Unlikely to be your daily coffee maker but it will be the pot to bring out at a dinner party. It'll be the star of the show to go along with your crème brulée.
Positive Product Points
Arguably the best coffee-making "show" is to be had with the CONA vac pot. It's uber-attractive, can fill up a big area and makes a great cuppa.
Similar taste profile to presspot but smoother and with lighter body.
Negative Product Points
Like my Riedel wine glasses, I'm worried every time I use the CONA that I'm going to break it. I know it's not "that" delicate, but still I worry when prep'ing a cuppa, cleaning, storing, etc. So: great care and a "GO SLOWLY" is needed here, especially as the price is up there.
It's also not for anyone who wants a quick cup in the morning. Count on at least 20 minutes for preboiling, brewing and cleanup.
This is the first vac pot I've owned/used so I need to review this compared to other coffee-making methods and their taste profiles. I bought the CONA after having read its reviews, those of other vac pots, etc. and after having tasted a cup of Clover at the local Bridgehead. Thought I could reproduce the luscious unctuous quality in a cuppa Clover, as the brew/filter process and water temperature is sorta similar. After many attempts I've been unsuccessful at hitting that taste profile target - what I have achieved is typically well-balanced with medium body, smooth, pure/clean and something that exhibits most of the taste points of most coffee beans. Having trouble getting some of the fruity notes and subtle characteristics of some coffees. My presspot coffee is of fuller body and typically spicier with more chocolate/cocoa, leather, cloves, cinnamon, etc. I haven't prepared drip coffee in years because I was never able to approach the coffee I like even with a mesh filter. I also do a lot of espresso and Turkish-preparation but they're not really the same method so I won't compare them here. I'd have to honestly say that some days I really like the smooth clean cup of the CONA; other days I wish I'd topped up the presspot instead! But if you like medium-bodied coffee, go for a CONA. With a 2 minute steep, it'll have more body than drip coffee and many more taste components.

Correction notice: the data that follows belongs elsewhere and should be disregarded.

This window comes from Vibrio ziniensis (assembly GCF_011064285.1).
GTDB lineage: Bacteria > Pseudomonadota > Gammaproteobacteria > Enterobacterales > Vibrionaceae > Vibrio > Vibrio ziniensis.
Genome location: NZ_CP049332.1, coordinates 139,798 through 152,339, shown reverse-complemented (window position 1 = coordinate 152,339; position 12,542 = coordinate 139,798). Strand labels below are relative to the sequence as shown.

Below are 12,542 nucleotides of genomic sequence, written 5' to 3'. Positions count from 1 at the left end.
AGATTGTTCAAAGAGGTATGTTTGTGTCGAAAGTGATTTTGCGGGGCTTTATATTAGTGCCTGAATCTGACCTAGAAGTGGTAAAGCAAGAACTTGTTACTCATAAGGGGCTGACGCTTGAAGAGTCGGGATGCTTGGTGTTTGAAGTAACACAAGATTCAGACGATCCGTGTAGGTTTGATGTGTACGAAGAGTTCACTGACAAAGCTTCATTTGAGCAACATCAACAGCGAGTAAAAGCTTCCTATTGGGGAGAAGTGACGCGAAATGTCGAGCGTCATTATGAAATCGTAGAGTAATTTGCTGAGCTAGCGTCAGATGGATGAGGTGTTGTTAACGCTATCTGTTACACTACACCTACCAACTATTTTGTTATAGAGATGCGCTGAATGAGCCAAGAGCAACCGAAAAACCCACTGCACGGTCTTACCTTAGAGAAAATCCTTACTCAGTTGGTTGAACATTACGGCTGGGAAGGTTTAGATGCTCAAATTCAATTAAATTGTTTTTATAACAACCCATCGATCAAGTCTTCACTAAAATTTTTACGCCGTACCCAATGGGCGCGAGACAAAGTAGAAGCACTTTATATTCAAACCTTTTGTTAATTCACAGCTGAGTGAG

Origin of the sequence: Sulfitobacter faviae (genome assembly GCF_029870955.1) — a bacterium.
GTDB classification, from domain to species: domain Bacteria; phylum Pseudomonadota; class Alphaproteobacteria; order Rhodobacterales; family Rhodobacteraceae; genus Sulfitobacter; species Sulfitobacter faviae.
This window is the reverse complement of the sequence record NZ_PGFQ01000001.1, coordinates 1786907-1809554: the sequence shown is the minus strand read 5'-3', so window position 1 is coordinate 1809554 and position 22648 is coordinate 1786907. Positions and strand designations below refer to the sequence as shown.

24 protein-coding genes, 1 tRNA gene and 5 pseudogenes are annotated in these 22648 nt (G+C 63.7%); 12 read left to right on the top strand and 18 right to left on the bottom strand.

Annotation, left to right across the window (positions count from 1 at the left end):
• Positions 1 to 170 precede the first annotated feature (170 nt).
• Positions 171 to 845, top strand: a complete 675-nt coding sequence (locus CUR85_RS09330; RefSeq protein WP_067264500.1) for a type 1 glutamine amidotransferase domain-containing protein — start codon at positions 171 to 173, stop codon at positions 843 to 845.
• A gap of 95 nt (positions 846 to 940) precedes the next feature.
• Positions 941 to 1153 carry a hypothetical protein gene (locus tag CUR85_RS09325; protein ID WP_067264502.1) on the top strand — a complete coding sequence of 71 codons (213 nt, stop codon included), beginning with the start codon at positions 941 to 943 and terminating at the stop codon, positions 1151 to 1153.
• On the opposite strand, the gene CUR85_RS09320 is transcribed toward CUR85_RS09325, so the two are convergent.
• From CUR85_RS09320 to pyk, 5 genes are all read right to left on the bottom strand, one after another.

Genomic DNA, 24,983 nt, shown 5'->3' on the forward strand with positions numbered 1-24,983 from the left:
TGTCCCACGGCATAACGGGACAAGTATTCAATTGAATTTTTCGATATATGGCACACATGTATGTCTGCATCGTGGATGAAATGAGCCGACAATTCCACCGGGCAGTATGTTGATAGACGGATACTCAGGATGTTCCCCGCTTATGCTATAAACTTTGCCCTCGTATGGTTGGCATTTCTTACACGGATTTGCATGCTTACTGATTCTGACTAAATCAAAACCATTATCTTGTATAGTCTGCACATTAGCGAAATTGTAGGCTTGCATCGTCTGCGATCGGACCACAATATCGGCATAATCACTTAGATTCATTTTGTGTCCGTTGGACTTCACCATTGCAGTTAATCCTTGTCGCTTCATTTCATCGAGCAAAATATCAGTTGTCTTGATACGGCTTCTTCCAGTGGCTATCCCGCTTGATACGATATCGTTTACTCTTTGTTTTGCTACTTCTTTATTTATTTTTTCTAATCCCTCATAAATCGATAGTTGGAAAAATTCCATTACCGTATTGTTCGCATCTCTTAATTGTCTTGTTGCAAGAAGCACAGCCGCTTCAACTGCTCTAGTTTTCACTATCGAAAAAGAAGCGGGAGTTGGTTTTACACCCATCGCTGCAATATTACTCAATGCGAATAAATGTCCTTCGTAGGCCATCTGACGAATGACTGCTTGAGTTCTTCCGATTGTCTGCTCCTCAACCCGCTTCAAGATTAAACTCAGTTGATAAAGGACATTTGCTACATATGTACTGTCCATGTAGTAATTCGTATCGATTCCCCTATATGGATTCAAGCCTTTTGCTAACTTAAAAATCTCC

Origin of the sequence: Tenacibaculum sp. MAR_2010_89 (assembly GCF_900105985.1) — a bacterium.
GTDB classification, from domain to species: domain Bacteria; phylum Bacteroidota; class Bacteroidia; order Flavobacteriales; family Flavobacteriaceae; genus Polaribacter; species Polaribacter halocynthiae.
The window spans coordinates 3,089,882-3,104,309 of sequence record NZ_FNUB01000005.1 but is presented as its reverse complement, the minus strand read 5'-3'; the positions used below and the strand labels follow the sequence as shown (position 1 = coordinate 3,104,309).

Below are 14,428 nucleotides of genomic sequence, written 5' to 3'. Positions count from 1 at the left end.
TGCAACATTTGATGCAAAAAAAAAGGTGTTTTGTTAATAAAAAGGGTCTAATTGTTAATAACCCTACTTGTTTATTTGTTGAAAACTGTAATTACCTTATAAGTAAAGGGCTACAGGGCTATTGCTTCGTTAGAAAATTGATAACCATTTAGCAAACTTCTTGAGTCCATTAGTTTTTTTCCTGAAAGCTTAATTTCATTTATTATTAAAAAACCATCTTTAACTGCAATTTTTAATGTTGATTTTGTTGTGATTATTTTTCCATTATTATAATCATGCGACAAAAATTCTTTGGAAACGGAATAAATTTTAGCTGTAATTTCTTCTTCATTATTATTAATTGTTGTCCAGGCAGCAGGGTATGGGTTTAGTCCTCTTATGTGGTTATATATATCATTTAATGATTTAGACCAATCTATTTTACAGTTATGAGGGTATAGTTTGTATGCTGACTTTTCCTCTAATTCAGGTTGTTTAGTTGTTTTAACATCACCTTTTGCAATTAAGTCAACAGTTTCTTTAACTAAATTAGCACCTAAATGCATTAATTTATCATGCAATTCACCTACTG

A little bit about my process - some tricks that I've learned: In Ottawa, I've found Denatured ethanol (which is about 90% ethanol with 10% methanol added to make it unpotable/poisonous) at BSC Chemicals over on Cyrville. I include this blurb here because it's called different things in different countries. The CONA manual (being British) quotes "methylated spirits". Canadian Tire sells methyl hydrate (similar name) so that's what I thought I wanted at first, but it's not. You also don't want Fondue Fuel as this is mostly methanol. You also don't want camping fuel as this is naphtha, and I'm guessing that you'd be having to clean up a mess in your kitchen if you lit that up in the little glass burner that comes with the CONA. Denatured ethanol has many advantages - its fumes when burned are mostly non-toxic (being that you're making something to drink in your kitchen this is a bonus!) and it also burns relatively cleanly. After a cuppa, you'll notice some discoloration on the bottom of the CONA pot but all it takes is a little bit of CAMEO powder (or Lagostina) to get it spotless each time again.
So: preheat/boil the water before pouring into the carafe. Use a funnel to pour it in to avoid spillage on the outside of the pot. Heat till you hear a couple of pops (bubbles coming up) and then put the top on with ground coffee. Perfect grind for my setup is 20 on my Rocky (it's set at 30 for presspot, 8 for espresso). After your steep, take the whole assembly off the stand before removing the top as it sometimes takes quite a bit of twisting to remove the top. Rinse the carafe quickly after use as its spout is quite narrow and the inside is difficult to clean. You don't want coffee to dry in there as it'll affect your next cuppa. Half or third pots are easy to make - just adjust the amount of ground coffee accordingly. Yes, there's a lot of water left in the bottom of the carafe while steeping (compared to other vac pots) but I don't think it makes that much difference - just add a little more coffee or steep for an extra 30 seconds when making smaller batches. I'd be interested if someone has done an A/B comparison on this!
I went to source and bought it from Classicona. Excellent communications, well packaged, 100% positive.